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Dos and Don’ts for Hurricane Preparation

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We’ve all seen pictures of people mobbing stores during a storm warning, empty shelves that contained bottled water, toilet paper and canned goods – and these occurrences on Kauai are totally unnecessary. We live on an island with a history of hurricanes, and hurricane preparation should be something we do once each year; being prepared gives us confidence that no matter what happens, we are ready. The last thing we need is the stress of waiting in long lines at Costco, or fighting over the last case of canned soup. The anxiety of a coming storm is enough to deal with, without adding panic created by a last minute shopping frenzy.

Bottled water is the first item on most people’s shopping lists, but on an island with limited refuse and recycling capabilities we should avoid buying cases of water; it is expensive, wasteful, and bulky to store. Five gallon collapsible water containers are inexpensive and long-lasting, and can be used at the beach and on camping trips as well. They collapse into a size that even the smallest ohana apartment can store until needed. Filling them before a storm, along with pots, pans, and your bathtub will provide as much water as needed at a fraction of the cost and waste, and can be reused many times.

Keep a small stock of canned goods for emergency, but only items that your family usually eats, which means purchasing these in advance to avoid being sold out and buying items you may not like out of panic. Do not buy frozen or perishable foods at the last minute, chances are great that you will not have power and your food will spoil almost immediately. When all danger of a hurricane has passed, be sure to consume these items before the expiration date and replace them before the next storm warning.  The last place you want to be before a storm is in the grocery store.

Items you may want to consider buying, prior to a storm, are full propane cylinders to keep your household appliances or camping stove powered, sheet plastic or tarps, a high quality flash light and extra batteries, and a jump pack with 110 inverter to run a string of lights (charging the pack prior to the storm). The jump pack is another item that can be used in everyday life for both starting your car if your battery fails, or powering lights in your tent (or your keiki’s iPads) on camping trips.

If a hurricane is imminent, and you are otherwise prepared, removing the screens from your windows is something many don’t think to do. After a big storm, wind will be nonexistent and mosquitos will be plentiful; storing your screens in a safe location allows you to replace them afterward, even if your windows have shattered, ensuring a more comfortable, bug-free home during recovery.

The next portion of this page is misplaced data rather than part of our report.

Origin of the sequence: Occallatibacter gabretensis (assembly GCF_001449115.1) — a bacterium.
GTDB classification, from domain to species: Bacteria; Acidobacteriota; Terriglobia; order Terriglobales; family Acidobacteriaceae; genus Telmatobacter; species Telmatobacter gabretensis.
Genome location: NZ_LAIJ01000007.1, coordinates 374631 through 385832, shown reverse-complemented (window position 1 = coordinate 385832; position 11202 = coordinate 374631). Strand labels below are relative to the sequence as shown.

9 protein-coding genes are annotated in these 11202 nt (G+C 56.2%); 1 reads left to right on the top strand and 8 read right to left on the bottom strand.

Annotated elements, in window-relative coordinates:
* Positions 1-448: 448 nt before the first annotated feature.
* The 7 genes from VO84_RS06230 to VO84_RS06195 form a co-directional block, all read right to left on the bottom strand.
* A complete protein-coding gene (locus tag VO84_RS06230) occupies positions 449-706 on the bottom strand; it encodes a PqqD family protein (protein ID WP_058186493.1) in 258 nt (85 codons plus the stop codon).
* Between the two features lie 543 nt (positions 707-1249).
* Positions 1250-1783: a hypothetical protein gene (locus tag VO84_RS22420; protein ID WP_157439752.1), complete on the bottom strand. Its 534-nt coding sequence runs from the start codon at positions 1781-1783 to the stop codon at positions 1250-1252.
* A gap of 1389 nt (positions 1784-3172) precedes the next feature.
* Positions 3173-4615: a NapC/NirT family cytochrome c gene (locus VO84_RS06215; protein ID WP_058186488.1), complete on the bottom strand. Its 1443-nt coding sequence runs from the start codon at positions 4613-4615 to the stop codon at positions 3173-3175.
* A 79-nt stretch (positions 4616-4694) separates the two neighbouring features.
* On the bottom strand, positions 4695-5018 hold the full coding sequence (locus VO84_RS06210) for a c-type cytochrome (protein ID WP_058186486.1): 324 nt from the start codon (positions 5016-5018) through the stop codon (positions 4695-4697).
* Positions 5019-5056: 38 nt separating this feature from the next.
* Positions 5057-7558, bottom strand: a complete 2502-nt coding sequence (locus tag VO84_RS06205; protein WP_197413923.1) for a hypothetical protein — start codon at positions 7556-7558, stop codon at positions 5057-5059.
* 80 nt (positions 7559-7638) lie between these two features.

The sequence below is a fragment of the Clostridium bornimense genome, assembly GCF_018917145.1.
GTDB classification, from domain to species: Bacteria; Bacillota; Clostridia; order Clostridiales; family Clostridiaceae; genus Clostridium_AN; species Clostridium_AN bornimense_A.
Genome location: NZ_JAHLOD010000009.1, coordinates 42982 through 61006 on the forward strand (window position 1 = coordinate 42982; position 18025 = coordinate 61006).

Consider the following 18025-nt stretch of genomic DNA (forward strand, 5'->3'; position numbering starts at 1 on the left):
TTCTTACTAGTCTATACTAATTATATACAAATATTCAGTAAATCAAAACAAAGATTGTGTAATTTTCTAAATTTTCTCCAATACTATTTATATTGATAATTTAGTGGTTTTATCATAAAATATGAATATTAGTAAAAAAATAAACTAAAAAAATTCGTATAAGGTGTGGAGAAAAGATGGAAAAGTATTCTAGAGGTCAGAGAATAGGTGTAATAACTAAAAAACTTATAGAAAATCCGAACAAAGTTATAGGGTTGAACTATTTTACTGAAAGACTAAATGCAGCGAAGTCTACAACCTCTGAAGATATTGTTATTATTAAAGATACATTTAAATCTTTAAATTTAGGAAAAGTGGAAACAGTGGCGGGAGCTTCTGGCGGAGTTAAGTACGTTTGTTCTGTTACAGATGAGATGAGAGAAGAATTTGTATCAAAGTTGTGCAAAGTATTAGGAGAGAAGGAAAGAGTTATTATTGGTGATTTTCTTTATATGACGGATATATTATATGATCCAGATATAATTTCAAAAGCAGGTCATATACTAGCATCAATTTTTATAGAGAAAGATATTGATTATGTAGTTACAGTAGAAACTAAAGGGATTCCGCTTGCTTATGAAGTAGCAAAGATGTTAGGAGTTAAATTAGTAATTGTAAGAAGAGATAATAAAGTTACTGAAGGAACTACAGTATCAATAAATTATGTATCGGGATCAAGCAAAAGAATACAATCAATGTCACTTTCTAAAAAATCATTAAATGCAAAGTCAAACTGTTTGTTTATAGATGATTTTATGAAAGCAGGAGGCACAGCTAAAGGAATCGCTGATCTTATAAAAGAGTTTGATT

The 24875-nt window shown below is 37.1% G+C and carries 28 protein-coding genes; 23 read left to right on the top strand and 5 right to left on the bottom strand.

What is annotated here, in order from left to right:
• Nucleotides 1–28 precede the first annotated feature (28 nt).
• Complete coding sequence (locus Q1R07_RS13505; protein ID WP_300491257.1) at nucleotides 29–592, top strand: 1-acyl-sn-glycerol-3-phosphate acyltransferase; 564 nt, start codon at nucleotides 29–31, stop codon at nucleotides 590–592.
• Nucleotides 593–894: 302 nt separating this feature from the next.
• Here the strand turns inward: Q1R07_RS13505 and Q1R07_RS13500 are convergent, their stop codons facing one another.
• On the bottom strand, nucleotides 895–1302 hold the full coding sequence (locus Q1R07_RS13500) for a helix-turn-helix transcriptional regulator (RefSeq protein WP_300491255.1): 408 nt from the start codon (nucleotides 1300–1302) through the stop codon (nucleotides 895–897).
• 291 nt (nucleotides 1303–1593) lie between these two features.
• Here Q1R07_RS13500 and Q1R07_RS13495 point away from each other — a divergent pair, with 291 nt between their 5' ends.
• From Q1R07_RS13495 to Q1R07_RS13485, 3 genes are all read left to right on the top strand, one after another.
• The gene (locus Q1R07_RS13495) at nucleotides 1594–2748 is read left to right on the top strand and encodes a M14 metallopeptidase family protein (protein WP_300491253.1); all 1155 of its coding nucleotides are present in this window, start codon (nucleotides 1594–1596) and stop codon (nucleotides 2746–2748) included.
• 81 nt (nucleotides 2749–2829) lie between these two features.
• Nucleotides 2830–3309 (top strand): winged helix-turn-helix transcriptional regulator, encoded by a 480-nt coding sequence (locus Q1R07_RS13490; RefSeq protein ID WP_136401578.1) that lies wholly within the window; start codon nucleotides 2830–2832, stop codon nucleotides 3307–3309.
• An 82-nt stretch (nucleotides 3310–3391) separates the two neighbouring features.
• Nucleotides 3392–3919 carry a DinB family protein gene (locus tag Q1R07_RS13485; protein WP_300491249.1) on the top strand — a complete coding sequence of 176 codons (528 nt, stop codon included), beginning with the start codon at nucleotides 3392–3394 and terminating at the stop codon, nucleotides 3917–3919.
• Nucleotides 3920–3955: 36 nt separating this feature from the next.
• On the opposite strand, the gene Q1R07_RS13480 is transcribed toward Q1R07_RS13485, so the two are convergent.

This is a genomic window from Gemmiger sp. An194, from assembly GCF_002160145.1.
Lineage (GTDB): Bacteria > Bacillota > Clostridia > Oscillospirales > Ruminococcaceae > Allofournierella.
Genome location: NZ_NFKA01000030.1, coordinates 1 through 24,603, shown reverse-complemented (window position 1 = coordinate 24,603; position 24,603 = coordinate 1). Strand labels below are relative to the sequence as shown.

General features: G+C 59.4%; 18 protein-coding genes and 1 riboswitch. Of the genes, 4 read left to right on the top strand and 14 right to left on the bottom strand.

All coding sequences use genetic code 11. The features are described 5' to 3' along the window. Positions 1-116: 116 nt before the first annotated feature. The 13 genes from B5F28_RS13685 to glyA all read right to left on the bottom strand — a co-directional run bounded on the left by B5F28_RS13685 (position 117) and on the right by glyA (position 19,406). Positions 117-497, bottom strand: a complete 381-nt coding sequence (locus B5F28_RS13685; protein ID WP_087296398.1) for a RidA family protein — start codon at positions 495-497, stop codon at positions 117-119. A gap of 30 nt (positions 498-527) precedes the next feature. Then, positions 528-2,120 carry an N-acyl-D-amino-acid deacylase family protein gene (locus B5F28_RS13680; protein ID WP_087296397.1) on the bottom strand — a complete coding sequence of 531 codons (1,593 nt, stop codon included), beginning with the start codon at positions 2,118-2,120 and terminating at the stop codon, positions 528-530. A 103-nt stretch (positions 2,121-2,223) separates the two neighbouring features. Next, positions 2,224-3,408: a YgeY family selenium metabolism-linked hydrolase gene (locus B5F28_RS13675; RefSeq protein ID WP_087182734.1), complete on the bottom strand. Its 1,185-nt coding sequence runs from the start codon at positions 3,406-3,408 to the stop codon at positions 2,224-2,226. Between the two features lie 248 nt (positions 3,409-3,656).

During the last hurricane threat, Home Depot sold out of generators very quickly. Every brand was purchased because the choice of the best products was gone. Having a generator is a good idea if you have a business to run or a large family, but buying the appropriate generator in advance is important. Imagine that you’ve survived a storm and are working all day to make repairs and get back to your normal life – but your generator was cheap and puts out 100 decibels of sound – the equivalent to a jackhammer, the garbage truck, a motorcycle, or a lawnmower, 24 hours a day, right outside your house. Not only will this impair your peace of mind during the dark hours, but you are likely to cause your nearest neighbors to become angry. With a little bit of research and advance planning, you can find a quiet generator at the same price as a loud one, and spend your nights slumbering restfully while your appliances run. Check out this article for more information to help you decide which brand to purchase if you need a generator.

To shop locally for generators or jump packs, try Toolmaster in Lihue, Kawamura Farm Enterprises in Lihue, or Kauai Marine and Mower in Kapaa.

Finally, to be fully prepared for the hurricane season, know your homeowners insurance policy, what it covers, and your deductibles. Contact your insurance agent, or call The Professionals – we have dealt with every insurance agency on the island and can help you decipher anything you don’t understand.

The Professionals – Rescue Services is here to help you in any emergency – from hurricane cleanup to a wet floor from a broken water line to smoke mitigation from a fire, and so much more. If you encounter any situation that calls for non-medical emergency service and don’t know who to call – call us at 808-246-0405 – 24/7. We are here to help the entire island of Kauai.

 

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